TAMPA, Fla. (WFLA) – Hope Villages of America has launched a unique way to help others in the community this season with a “reverse advent calendar.”

Instead of receiving something in the days leading up to Christmas, the Clearwater nonprofit is asking for community members to donate goods to those in need with a “reverse advent calendar.”

The effort began on Dec. 1 and will continue through Christmas Eve. Community members can grab a box and add a new item each day throughout the month, then drop it off at Hope Villages of America’s food bank, located at 700 Druid Road in Clearwater, from 8 a.m. to 3 p.m. on Dec. 30.

“It’s an opportunity for really brands, families, coworkers, even be a little competitive, but we ask everybody to set aside a box at the start of December, then each day add a nonperishable item to the box all the way up through Christmas Eve…” said Kirk Ray Smith, president and CEO of Hope Villages of America.

The nonprofit has listed “items on the day” online, which include boxed potatoes, canned fruit, boxes of cereal, chicken noodle soup, cans of mixed vegetables and more.

“So the neat thing with the reverse advent calendar is that it’s kind of a daily reminder to put others first and to provide hope for the holidays so it’s a really great opportunity for kids to get involved, and really understand what it means to give back each and every day,” said Melinda Perry, Chief Operating and Administration Officer.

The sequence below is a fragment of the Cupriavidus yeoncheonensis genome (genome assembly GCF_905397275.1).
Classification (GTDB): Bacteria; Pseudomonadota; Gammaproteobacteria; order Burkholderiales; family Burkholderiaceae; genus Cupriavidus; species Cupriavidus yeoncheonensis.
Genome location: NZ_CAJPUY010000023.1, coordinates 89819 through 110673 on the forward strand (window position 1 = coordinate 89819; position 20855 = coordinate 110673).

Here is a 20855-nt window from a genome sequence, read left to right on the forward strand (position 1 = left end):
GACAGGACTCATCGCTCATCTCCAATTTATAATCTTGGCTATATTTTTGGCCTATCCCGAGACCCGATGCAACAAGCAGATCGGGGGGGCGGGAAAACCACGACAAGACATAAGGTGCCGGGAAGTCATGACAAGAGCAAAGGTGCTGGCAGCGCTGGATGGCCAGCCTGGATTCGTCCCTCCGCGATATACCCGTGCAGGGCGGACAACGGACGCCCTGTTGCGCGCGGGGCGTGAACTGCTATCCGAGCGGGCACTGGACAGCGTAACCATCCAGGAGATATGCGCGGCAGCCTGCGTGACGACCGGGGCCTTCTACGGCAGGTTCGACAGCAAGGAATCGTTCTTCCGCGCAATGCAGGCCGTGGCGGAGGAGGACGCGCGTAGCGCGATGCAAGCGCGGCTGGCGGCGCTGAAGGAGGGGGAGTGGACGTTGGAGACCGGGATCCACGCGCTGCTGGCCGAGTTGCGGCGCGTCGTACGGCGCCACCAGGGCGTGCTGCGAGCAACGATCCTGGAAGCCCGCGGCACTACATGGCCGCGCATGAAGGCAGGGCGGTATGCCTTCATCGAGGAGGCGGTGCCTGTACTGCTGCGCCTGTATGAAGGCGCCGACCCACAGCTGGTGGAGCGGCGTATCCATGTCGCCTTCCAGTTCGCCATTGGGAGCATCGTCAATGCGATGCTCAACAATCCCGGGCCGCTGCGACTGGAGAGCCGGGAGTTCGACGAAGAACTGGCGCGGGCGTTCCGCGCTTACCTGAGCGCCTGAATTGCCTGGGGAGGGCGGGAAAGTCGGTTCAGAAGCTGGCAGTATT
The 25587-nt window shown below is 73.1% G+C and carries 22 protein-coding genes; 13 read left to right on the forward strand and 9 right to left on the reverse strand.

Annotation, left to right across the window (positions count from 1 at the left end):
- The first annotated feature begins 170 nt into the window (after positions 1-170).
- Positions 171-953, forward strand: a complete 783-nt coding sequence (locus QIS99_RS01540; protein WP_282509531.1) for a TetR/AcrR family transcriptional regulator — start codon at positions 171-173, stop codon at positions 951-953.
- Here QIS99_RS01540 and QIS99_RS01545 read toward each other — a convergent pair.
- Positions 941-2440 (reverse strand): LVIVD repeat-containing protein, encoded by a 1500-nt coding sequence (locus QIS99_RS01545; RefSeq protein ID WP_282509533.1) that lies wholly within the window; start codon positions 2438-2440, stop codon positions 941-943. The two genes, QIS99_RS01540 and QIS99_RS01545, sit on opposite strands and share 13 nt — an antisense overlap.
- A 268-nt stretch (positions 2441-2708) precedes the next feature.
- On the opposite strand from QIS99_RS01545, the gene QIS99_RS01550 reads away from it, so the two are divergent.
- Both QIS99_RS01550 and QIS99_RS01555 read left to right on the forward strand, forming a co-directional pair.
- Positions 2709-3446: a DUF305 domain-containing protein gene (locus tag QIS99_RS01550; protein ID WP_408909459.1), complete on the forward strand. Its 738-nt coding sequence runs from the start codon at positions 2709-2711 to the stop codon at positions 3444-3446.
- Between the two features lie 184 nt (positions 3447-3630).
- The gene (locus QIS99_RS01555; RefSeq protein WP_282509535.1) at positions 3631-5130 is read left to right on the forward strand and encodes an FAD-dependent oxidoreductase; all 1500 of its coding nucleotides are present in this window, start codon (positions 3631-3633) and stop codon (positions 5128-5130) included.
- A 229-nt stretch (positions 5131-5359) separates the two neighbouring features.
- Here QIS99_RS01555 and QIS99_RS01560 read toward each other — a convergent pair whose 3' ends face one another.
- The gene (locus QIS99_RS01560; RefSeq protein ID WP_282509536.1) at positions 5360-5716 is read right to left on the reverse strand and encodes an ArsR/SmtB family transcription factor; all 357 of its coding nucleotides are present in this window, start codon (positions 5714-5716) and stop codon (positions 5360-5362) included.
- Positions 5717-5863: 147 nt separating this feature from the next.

The items on the list aren’t specific and families can donate what they can, chief communication officer Jonita Lewis said.

“So these are items that we typically don’t get a lot of, so we’re usually down, our stock is pretty low on these items. So we want to make sure we get a nice amount, but folks are not limited to this. You know, if they don’t have a can of corn, we’ll take green beans,” she said.

Lewis said the response during the holiday season is different, and more people donate food and money, but efforts go far beyond the holiday.

“But what happens is, come January, there’s usually a shortage of both. Because again, the generosity is sort of scaled back, but the need continues to increase,” said Smith. “When we get to January, that’s where efforts like this are so critical, because that helps us replenish and that gives us a strong start to the year, because we start to see all of the requests [pile] up, so whether it’s around domestic violence, whether it’s a housing situation, food insecurity, we see the need increase at the start of every year, because people kind of wait until after the holidays, and then we start to hear more and more.” 

Hope Villages of America can also supply those in need, wanting to do a food drive, with a barrel, for collections.

You can learn more about all of Hope Villages of America’s efforts by going online.